A long overdue sequel to the first post of my Beijing trip back in October (!) You can check out the write-up on the Forbidden City and Tiananmen Square here.
While in Beijing, we knew it was imperative to make a trip to one of the seven beauteous wonders of the modern world – the Great Wall.
Hailed as the manmade structure that can be seen from outer space (well, not without magnification and, even then, only under perfect conditions), its near 22,000km length was built in stages and throughout multiple dynasties, taking more than 2000 years to complete. It was designed as a defence mechanism to keep out invaders.
We were whisked along as part of the tour highlighted in my previous post that took us to the Forbidden City and Tiananmen Square, arriving by bus to the Mutianyu section of the Wall in just under two hours.
A stop along the way provided us with a delicious lunch and a visit to a jade factory and boutique, where I bought a figurine of my Chinese zodiac, the dog.
According to our impressively knowledgeable tour guide, if you put jade in the southeast corner of your house, it’s supposed to promote love (both romantic and platonic).
To get to the wall itself, we clambered into a bright orange cable car that took us high above a valley, canopies of trees winding their way up the mountain. Shrouded slices of the wall peeped through the greenery, giving us a glimpse of what awaited us.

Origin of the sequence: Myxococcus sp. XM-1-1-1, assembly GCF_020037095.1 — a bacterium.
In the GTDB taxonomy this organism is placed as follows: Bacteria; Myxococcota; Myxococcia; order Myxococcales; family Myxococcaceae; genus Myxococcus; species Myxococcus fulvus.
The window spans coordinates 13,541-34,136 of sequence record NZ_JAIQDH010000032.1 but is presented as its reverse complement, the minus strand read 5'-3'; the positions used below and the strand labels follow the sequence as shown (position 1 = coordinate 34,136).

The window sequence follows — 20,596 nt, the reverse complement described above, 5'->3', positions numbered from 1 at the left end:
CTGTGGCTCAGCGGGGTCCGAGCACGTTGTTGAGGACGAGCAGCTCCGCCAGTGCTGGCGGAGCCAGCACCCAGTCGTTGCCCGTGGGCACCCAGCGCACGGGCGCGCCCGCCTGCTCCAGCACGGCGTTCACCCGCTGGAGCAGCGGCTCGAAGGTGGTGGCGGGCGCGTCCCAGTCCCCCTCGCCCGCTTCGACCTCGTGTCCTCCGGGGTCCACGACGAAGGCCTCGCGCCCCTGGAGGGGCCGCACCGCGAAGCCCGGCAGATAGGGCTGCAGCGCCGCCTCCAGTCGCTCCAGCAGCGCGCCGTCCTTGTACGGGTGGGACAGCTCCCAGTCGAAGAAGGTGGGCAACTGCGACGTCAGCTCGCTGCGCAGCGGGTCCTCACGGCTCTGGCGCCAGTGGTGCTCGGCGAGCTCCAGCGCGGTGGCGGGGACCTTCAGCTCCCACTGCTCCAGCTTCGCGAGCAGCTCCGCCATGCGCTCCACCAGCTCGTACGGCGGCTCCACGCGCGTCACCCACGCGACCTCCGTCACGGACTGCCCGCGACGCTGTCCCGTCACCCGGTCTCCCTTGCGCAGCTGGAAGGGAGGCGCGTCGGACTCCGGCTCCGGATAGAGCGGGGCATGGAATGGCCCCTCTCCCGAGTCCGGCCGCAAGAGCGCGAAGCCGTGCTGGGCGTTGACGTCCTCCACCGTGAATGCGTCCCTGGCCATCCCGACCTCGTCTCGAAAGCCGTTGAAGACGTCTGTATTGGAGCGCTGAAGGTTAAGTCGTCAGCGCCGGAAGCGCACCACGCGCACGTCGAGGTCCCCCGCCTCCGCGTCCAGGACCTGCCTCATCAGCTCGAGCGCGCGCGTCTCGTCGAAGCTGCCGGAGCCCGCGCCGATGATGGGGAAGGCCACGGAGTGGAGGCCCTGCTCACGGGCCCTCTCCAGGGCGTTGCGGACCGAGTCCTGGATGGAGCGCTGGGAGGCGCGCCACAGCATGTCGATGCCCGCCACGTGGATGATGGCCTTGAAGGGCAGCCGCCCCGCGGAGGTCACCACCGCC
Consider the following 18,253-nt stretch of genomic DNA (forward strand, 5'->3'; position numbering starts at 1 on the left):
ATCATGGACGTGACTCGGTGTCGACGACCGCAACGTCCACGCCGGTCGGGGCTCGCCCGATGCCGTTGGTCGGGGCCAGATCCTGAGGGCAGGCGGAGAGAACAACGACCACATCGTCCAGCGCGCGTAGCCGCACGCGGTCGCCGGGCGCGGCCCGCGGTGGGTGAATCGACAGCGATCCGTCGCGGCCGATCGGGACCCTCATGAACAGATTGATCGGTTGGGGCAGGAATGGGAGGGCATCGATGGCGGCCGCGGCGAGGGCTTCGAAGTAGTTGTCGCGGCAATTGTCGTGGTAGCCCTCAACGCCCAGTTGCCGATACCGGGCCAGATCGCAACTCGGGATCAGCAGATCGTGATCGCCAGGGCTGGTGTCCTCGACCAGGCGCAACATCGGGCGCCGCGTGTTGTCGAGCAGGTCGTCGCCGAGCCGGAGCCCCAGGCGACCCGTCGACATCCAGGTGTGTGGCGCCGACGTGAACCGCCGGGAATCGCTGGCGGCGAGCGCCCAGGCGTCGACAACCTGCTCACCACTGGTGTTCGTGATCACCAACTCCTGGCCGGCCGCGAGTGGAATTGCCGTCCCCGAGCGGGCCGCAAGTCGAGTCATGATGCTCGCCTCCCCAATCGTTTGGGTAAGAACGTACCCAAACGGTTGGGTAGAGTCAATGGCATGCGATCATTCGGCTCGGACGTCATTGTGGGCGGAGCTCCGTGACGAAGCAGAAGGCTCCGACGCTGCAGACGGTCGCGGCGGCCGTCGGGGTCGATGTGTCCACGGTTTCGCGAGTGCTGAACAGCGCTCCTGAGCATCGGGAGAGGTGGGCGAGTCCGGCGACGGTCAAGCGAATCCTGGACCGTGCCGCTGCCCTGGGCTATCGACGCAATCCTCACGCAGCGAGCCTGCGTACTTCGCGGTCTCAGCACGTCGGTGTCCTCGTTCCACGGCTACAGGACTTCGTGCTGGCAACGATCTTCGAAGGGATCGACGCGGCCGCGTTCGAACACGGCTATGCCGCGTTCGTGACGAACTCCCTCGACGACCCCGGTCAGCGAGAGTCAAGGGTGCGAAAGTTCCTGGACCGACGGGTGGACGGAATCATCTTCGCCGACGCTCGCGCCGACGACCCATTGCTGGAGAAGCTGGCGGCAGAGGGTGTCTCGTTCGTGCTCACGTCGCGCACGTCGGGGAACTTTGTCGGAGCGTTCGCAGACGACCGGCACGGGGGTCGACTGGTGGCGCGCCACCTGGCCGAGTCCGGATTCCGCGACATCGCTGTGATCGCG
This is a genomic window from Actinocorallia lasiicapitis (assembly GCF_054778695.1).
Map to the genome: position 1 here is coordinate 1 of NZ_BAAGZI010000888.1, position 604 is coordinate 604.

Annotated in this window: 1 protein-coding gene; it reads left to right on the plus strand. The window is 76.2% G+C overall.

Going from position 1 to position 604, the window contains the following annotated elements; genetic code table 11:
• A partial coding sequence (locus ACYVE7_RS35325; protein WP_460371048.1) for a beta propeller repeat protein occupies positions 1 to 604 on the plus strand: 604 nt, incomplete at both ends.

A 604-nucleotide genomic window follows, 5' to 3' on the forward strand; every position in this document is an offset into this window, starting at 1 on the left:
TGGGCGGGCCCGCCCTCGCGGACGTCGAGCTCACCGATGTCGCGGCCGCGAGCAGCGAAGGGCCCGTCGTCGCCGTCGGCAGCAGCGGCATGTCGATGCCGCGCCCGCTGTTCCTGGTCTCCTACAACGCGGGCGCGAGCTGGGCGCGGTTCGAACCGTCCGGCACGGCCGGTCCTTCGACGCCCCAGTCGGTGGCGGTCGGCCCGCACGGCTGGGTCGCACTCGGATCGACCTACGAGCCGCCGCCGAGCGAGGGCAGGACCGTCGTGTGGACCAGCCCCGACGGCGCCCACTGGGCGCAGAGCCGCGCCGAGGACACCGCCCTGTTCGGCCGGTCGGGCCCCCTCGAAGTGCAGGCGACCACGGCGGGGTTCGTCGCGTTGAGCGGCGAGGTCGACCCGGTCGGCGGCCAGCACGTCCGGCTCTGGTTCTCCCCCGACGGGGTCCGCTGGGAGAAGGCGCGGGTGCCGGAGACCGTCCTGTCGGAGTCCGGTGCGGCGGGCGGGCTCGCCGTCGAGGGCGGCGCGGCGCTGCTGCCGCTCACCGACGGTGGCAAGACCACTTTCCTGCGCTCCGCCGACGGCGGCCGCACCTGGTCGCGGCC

A short distance from where we alighted the cable car at the top, and we were standing on the Wall. Sunshine so bright that my friends and I were squinting smiles at each other, we draped our jackets and coats over our arms, the 5°C earlier that morning in Beijing forgotten in the light and warmth.
Pictures don’t do the wall’s view justice (sadly, they’re all I have to show you) with the vibrant shades of green and panoramic views of streaky blue skies, mountain peaks, and rustling leaves. Between each stretch of wall was a watch tower with a maze of short, serpentine corridors within and windows looking out at the spectacular view.
Walking those stone paths that so many before us have tread was a surreal feeling and one I’m so glad to keep within me now as a memory.
Striped centipedes crawled along the surfaces, basking in the cold October sunlight – though some lay on the ground, crushed into the stones by careless passers-by.
Unfortunately, as our tour had many stops to make in the single day, we were allocated just two and a half hours at the Great Wall, which frankly unraveled my heartstrings. I wanted so much to take my time and stroll along for as far as I could down this historic monument, taking both literal and mental snapshots. With so little time to savour it, I felt too rushed.
But I hope to be back and give it its deserved time.
So, that’s it for the Wall! As you can see, the area is gorgeously photogenic and truly a wonder to behold.
As for the rest of Beijjng, below are some pictures taken in and around the city, near our hotel and beyond.